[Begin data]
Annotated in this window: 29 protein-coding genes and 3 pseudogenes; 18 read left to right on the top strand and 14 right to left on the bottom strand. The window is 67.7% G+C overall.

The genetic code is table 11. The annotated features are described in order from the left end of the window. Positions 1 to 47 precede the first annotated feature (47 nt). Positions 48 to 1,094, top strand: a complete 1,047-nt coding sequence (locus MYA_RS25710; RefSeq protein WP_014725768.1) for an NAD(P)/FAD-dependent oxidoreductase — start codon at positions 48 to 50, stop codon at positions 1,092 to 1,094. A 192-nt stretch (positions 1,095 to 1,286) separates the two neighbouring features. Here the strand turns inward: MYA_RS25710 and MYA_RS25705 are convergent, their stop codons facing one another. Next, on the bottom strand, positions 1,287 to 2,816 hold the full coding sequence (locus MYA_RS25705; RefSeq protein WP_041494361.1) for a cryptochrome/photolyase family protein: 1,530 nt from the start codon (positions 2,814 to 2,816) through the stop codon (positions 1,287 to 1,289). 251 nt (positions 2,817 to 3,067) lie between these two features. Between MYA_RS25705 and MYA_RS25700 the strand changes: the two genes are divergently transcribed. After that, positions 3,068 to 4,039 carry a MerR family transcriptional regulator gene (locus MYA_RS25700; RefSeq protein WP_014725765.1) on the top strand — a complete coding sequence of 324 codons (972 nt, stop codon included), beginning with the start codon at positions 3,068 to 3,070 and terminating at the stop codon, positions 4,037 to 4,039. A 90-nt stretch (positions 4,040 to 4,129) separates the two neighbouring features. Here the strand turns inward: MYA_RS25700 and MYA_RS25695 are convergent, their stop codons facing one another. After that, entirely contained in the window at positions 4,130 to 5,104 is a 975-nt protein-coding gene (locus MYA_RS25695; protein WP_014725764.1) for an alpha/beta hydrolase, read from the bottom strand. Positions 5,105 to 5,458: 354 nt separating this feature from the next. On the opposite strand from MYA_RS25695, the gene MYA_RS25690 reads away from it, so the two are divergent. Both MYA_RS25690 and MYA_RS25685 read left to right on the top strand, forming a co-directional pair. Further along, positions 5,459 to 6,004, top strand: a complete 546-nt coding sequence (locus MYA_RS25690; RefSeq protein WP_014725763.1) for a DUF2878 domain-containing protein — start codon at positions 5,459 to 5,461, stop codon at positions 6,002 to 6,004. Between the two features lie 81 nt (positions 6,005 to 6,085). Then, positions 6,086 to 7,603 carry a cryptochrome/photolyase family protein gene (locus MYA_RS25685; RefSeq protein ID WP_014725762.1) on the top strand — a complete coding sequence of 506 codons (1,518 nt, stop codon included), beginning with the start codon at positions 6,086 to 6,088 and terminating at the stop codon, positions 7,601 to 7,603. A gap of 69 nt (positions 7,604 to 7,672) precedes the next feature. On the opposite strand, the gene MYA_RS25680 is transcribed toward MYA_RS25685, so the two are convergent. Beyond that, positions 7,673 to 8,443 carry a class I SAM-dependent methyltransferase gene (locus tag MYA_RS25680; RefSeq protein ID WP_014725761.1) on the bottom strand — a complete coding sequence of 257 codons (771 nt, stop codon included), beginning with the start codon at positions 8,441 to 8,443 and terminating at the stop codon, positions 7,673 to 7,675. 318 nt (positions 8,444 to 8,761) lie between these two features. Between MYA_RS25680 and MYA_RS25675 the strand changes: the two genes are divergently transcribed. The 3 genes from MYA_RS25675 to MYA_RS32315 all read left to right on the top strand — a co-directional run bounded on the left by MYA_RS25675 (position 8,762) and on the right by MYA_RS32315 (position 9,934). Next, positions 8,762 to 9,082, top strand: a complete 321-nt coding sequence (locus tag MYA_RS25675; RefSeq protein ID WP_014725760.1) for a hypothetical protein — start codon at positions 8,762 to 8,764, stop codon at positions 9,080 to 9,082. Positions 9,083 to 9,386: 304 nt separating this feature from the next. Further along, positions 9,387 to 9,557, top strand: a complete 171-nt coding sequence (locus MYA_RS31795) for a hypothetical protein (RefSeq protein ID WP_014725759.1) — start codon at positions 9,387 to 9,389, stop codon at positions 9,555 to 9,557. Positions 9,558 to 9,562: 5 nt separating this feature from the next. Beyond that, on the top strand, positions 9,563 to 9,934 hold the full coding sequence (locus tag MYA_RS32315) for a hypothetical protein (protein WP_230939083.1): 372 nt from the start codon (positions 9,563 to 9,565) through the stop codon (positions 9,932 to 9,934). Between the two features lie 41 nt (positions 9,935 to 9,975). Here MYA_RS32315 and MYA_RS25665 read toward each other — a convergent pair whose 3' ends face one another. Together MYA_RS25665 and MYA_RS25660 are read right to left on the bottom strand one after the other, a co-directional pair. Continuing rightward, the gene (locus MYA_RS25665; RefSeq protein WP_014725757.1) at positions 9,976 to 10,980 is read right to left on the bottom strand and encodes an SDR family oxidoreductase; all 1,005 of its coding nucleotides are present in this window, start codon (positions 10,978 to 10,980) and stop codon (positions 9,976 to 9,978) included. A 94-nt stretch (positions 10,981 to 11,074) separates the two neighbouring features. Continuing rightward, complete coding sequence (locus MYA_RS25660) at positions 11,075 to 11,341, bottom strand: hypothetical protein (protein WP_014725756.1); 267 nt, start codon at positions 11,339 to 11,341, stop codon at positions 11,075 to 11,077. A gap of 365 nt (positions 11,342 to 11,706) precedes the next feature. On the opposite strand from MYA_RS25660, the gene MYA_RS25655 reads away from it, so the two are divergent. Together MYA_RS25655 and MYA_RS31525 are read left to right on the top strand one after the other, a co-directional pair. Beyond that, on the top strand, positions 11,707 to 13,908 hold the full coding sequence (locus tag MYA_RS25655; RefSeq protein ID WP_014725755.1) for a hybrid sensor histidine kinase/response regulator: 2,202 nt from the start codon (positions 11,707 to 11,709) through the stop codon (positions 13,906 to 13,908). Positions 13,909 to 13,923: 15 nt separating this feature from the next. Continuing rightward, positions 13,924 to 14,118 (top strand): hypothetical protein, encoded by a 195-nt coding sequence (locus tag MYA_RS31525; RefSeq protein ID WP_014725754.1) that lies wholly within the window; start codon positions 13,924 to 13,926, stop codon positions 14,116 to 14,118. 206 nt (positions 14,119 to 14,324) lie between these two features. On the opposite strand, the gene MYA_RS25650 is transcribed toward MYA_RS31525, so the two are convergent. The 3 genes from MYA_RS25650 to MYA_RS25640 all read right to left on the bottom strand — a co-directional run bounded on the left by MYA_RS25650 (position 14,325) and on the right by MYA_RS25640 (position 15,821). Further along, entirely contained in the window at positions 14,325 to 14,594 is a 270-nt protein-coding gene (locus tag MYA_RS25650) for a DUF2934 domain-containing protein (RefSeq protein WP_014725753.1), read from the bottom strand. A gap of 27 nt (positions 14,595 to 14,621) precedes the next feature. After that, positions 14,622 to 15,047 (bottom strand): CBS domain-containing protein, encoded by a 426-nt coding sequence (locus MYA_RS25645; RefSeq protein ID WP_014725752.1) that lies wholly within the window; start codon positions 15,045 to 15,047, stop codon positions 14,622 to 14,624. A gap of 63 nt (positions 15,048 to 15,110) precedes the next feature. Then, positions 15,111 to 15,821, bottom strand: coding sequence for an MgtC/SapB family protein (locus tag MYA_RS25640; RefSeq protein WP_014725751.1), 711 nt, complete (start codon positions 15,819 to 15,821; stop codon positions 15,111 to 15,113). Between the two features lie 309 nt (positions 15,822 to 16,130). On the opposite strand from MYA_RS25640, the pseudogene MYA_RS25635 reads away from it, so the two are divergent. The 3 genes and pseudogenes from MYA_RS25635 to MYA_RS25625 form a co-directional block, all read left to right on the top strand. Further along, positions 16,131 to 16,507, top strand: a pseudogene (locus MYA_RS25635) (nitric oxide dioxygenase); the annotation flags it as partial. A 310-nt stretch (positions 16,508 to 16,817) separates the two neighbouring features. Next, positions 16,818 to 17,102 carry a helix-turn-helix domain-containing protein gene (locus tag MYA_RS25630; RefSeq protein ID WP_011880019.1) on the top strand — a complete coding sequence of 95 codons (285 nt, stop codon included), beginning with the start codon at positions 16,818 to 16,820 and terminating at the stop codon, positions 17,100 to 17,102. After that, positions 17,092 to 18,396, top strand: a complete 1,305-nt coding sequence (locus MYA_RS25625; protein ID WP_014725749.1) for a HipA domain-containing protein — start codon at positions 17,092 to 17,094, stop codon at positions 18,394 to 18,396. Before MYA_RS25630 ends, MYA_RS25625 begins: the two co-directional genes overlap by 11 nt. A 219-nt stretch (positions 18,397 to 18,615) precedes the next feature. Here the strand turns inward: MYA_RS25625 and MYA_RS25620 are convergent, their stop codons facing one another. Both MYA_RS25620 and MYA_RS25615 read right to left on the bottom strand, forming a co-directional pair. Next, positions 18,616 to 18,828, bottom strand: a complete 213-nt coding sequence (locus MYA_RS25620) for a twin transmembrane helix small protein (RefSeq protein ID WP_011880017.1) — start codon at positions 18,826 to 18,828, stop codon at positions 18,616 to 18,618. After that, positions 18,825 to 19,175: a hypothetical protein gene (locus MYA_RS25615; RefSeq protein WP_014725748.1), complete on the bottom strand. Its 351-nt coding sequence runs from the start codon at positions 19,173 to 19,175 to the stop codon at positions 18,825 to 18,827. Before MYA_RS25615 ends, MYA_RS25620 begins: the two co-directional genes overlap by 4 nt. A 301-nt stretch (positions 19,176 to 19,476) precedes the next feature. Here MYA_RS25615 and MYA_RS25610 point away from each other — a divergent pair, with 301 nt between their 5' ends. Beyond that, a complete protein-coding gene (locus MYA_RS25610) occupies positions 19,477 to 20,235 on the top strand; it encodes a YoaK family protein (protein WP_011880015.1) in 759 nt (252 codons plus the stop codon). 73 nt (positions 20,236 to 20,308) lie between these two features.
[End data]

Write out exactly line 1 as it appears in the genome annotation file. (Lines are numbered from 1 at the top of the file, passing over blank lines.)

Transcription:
Annotated in this window: 29 protein-coding genes and 3 pseudogenes; 18 read left to right on the top strand and 14 right to left on the bottom strand. The window is 67.7% G+C overall.